After watching the movie last week, I noticed how the Qur’an was used as a tool to determine truth and justice in their society. It was a tool employed by the cobbler and the middle class father who was a part of the lower class within that society to force the truth from individuals he believed to be lying. We saw the importance this played to him when he went to the school to confront the teacher about speaking with his daughter and asking her if her father beat her mother. When he confronted the tutor he demanded that she tell the truth and when he was not satisfied with her answer, he demanded that she swear upon the Qur’an. The atmosphere in the room took a more serious turn upon this demand and the answer that the woman gave was a little more guarded yet more assertive that she was not at fault. The accused father in the movie also used the Qur’an to determine the truth from individuals when he asked the woman that miscarried to swear upon the Qur’an that he had pushed her down the stairs. With this demand, the previous lies that she could force herself to say could not be said when asked to say it to God.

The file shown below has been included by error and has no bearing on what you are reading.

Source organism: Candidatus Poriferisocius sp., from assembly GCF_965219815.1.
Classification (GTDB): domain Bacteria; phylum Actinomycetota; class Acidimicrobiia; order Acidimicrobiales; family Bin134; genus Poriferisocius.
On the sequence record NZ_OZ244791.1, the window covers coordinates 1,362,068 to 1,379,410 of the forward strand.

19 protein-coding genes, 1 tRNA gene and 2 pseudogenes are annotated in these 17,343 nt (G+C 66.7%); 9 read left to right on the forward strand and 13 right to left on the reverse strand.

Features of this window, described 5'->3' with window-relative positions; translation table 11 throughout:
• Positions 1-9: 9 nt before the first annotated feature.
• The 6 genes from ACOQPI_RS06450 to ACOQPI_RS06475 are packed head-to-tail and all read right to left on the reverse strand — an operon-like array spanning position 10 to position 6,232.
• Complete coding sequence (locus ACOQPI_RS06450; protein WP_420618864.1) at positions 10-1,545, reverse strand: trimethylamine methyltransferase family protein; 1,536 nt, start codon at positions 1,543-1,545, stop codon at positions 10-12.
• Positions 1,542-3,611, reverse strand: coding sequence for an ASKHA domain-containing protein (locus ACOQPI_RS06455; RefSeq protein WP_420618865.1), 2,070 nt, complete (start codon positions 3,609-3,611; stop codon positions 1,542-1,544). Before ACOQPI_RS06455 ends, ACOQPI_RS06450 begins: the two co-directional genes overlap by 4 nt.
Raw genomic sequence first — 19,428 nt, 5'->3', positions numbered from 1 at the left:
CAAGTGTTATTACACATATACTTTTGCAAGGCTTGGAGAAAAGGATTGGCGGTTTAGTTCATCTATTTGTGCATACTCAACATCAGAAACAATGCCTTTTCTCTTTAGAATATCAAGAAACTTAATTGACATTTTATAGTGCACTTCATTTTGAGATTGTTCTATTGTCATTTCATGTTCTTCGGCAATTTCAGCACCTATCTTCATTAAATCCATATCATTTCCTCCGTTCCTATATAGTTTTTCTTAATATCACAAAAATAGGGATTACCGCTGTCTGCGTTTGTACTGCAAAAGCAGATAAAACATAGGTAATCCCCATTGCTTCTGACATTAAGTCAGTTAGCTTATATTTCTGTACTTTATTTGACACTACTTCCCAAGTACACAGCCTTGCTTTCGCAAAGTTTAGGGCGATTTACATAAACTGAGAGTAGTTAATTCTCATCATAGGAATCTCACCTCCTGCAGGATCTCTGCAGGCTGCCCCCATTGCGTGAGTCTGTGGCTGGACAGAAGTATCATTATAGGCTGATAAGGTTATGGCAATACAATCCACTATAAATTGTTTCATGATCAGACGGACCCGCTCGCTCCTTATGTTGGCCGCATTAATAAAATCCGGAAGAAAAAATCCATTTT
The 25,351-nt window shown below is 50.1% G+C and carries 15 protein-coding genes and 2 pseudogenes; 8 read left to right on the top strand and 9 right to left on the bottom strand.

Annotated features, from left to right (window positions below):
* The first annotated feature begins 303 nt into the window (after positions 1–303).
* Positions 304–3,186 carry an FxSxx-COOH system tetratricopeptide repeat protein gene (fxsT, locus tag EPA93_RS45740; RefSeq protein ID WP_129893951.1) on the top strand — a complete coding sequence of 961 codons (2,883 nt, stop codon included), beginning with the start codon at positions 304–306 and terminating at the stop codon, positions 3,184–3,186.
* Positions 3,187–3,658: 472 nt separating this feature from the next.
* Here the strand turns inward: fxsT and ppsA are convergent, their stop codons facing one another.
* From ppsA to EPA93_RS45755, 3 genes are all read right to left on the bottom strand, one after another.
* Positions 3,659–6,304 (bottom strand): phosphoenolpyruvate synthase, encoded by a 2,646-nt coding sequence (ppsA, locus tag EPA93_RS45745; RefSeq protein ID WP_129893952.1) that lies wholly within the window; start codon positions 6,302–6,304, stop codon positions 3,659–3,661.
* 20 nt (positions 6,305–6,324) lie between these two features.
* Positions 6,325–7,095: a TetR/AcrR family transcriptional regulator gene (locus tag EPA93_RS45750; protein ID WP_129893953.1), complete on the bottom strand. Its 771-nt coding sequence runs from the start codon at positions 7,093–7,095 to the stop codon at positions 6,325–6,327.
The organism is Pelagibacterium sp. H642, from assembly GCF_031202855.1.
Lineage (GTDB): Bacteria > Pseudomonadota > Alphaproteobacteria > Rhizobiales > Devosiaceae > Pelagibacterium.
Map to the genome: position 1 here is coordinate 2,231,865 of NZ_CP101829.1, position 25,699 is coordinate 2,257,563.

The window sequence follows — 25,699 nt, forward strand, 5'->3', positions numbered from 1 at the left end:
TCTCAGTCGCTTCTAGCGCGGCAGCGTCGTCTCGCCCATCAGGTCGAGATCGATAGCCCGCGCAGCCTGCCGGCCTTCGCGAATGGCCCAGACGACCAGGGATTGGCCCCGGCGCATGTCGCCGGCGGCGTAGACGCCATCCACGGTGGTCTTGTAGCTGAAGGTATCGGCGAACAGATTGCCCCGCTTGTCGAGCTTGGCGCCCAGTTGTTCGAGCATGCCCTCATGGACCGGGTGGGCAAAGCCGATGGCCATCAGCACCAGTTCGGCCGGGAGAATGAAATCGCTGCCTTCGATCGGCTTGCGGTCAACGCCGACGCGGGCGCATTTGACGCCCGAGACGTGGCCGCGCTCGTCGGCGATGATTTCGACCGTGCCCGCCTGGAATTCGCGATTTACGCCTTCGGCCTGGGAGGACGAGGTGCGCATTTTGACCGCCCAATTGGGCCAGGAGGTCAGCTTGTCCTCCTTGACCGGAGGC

In response to audirs7, it’s interesting to compare Argo’s depiction of Iranians with A Separation’s depiction of Iranians. Argo definitely had a more angry and distrustful characterization to the Iranians that made them seem like an angry horde at times where in A Separation Iranians were humanized where we could see the struggles of their lives and the normal day to day interactions that they have with one another. The contrast makes it clear that the Iranians were stereotyped for the sake of the drama in the movie where before I had thought that this might be an accurate representation of a people during the midst of a revolution. Argo only displayed the extreme views of the Qur’an within that society as opposed to the more natural and traditional views that we could see in A Separation. In Argo Islam was shown as the tool for terrorism while A Separation showed it as a tool for justice.